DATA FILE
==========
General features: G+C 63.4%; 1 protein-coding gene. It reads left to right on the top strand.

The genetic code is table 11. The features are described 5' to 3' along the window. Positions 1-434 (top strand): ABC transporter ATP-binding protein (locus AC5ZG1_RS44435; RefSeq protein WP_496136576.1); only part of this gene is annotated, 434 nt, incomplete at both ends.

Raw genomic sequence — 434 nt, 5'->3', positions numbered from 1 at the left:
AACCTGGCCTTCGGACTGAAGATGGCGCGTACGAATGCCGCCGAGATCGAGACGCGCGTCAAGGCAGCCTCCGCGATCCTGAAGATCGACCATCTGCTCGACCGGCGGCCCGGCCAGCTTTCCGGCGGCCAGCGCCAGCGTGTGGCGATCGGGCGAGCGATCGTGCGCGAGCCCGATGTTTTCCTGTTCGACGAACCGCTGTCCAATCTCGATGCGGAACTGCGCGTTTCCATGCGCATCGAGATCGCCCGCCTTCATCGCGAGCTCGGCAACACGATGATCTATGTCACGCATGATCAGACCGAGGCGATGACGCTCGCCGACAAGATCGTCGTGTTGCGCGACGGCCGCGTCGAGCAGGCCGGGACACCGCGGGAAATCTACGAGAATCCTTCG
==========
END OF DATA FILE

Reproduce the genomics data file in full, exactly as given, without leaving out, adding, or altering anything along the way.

General features: G+C 63.4%; 1 protein-coding gene. It reads left to right on the top strand.

The genetic code is table 11. The features are described 5' to 3' along the window. Positions 1-434 (top strand): ABC transporter ATP-binding protein (locus AC5ZG1_RS44435; RefSeq protein WP_496136576.1); only part of this gene is annotated, 434 nt, incomplete at both ends.

Raw genomic sequence — 434 nt, 5'->3', positions numbered from 1 at the left:
AACCTGGCCTTCGGACTGAAGATGGCGCGTACGAATGCCGCCGAGATCGAGACGCGCGTCAAGGCAGCCTCCGCGATCCTGAAGATCGACCATCTGCTCGACCGGCGGCCCGGCCAGCTTTCCGGCGGCCAGCGCCAGCGTGTGGCGATCGGGCGAGCGATCGTGCGCGAGCCCGATGTTTTCCTGTTCGACGAACCGCTGTCCAATCTCGATGCGGAACTGCGCGTTTCCATGCGCATCGAGATCGCCCGCCTTCATCGCGAGCTCGGCAACACGATGATCTATGTCACGCATGATCAGACCGAGGCGATGACGCTCGCCGACAAGATCGTCGTGTTGCGCGACGGCCGCGTCGAGCAGGCCGGGACACCGCGGGAAATCTACGAGAATCCTTCG